Trump's Team Reveals Whether He'll Attend His Impeachment Trial

He might have jet-setted to Florida following his stint as president, but will Donald Trump return to Washington, D.C., sooner than expected? With his second impeachment trial set for Feb. 8, 2021, just one month after the insurrection on Capitol Hill, people want to know whether the businessman will attend. He was notably absent for his first impeachment trial in December 2019, when he got acquitted by the Senate on charges of power abuse, per TIME.

However, the house impeachment managers are doing what they can to ensure Trump's attendance this time around, with Lead Impeachment Manager and Maryland Rep. Jamie Raskin, sending a personal letter to the former president asking him to attend and testify. "In light of your disputing these factual allegations, I write to invite you to provide testimony under oath, either before or during the Senate impeachment trial, concerning your conduct on January 6, 2021," Raskin wrote, referring to Trump's formal response to the article of impeachment issued on Feb. 2, 2021, per the Daily Mail. According to Raskin, Trump "denied many factual allegations set forth in the article of impeachment," adding, "You have thus attempted to put critical facts at issue notwithstanding the clear and overwhelming evidence of your constitutional offense."

So what else did the letter say and how has Trump responded to the request? Keep on reading to find out.

Donald Trump's allies come out in his defense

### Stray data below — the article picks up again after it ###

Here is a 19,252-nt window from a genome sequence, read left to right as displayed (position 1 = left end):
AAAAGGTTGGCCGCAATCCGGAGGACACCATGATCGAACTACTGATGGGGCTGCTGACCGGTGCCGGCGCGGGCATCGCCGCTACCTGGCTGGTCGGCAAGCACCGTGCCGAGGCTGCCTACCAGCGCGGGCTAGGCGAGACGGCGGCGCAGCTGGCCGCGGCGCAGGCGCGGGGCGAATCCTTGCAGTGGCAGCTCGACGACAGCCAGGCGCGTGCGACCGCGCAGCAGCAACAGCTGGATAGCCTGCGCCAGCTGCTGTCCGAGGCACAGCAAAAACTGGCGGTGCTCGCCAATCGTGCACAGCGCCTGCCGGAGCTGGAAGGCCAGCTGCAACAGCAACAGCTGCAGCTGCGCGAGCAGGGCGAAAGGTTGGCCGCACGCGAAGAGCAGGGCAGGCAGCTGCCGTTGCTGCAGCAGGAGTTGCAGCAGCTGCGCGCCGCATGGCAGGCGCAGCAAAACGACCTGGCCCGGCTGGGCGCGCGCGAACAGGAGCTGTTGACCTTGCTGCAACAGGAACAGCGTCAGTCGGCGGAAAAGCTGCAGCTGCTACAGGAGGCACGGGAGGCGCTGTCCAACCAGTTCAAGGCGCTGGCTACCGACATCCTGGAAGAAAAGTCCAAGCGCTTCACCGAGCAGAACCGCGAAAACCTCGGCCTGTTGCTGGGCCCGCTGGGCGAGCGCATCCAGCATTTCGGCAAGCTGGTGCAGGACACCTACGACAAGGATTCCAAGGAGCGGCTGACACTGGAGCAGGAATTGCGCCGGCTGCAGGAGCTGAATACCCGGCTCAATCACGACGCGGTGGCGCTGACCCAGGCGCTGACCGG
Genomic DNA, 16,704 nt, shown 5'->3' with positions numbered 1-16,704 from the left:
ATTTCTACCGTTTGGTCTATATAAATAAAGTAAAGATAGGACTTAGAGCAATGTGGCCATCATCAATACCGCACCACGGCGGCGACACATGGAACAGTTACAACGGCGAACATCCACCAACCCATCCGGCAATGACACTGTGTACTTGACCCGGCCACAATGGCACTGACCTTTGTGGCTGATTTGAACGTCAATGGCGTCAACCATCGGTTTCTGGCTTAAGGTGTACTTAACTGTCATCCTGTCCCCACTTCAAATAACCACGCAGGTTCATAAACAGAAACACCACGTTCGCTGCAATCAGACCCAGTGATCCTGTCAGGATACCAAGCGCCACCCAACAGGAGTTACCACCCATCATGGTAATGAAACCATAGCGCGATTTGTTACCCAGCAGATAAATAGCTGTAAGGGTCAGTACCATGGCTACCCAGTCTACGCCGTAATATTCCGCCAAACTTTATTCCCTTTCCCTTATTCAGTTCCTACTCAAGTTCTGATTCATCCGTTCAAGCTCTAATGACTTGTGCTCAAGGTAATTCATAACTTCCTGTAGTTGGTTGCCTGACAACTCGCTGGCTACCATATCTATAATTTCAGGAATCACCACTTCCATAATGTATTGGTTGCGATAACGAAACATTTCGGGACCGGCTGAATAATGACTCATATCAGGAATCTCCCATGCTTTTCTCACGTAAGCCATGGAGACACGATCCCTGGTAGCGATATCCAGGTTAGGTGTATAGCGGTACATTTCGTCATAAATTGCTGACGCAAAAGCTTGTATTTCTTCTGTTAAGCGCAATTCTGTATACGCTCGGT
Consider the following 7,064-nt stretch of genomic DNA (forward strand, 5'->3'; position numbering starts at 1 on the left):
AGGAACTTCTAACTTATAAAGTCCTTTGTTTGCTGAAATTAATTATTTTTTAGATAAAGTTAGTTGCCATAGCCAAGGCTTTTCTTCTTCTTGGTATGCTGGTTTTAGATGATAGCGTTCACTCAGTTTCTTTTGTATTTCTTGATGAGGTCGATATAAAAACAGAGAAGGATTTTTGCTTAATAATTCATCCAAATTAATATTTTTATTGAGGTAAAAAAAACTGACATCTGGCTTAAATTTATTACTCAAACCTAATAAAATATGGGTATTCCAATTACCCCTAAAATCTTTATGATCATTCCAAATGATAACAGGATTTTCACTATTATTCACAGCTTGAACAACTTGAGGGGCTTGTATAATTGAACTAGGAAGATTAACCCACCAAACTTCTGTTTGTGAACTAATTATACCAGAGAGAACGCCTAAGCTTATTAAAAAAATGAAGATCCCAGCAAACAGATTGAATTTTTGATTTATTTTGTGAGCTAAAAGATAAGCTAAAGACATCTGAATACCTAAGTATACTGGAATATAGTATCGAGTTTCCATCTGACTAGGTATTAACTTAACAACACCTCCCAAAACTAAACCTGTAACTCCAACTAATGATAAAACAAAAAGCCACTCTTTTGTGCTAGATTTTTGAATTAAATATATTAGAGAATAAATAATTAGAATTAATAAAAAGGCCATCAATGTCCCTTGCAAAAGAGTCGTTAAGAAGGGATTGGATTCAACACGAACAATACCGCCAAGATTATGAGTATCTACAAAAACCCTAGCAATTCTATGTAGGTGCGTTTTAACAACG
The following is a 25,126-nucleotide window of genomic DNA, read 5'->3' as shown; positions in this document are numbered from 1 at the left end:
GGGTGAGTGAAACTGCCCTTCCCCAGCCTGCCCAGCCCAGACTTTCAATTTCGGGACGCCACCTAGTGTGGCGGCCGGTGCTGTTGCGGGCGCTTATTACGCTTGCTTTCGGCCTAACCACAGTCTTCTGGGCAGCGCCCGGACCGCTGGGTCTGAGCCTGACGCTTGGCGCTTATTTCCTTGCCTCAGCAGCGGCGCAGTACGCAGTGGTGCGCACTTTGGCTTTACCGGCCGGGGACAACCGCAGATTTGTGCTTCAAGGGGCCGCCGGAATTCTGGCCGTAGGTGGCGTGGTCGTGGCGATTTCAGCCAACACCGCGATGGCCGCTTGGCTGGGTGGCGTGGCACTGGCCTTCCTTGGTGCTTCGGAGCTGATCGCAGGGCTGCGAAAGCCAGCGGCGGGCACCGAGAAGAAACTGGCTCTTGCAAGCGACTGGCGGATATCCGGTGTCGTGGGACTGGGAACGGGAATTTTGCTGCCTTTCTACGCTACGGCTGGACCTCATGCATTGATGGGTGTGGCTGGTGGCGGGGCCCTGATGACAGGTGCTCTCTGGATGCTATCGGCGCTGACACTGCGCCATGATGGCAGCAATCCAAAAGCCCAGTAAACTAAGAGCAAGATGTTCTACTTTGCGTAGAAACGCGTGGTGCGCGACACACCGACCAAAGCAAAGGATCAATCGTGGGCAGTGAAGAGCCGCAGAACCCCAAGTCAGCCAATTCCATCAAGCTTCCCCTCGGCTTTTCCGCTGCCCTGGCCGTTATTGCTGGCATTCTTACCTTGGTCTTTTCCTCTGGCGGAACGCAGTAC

In Maryland Rep. Jamie Raskin's request to get Donald Trump to appear at the trial, he noted that not showing might be a bad look. "If you decline this invitation, we reserve any and all rights, including the right to establish at trial that your refusal to testify supports a strong adverse inference regarding your actions (and inaction) on January 6, 2021," per the Daily Mail.

However, South Carolina Sen. Lindsey Graham, a Republican, was adamant about not having witnesses at the trial. He stated during an appearance on Fox News, "You open up Pandora's Box if you call one witness." Regardless, for Trump to be impeached by the Senate, at least 17 Republicans must vote with all 50 Democrats, but several of Trump's allies are arguing that the trial is unjust since he is no longer in office. Specifically, Kentucky Sen. Rand Paul, a Republican, proposed a resolution to Congress stating the trial was unconstitutional. It didn't pass, but 45 Republican senators voted in favor of it. Despite no longer being president, the pre-trial brief argues "there is no 'January exception' to the Constitution," and states impeachment is pertinent since it would prevent Trump from holding office again. "We must protect the Republic from any future dangerous attacks he could level against our constitutional order," the brief reads.

So how has Trump reacted to the new development? Well, his attorneys called it a "public relations stunt," according to The Hill. And his advisor confirmed the ex-president will not testify. There you have it, folks.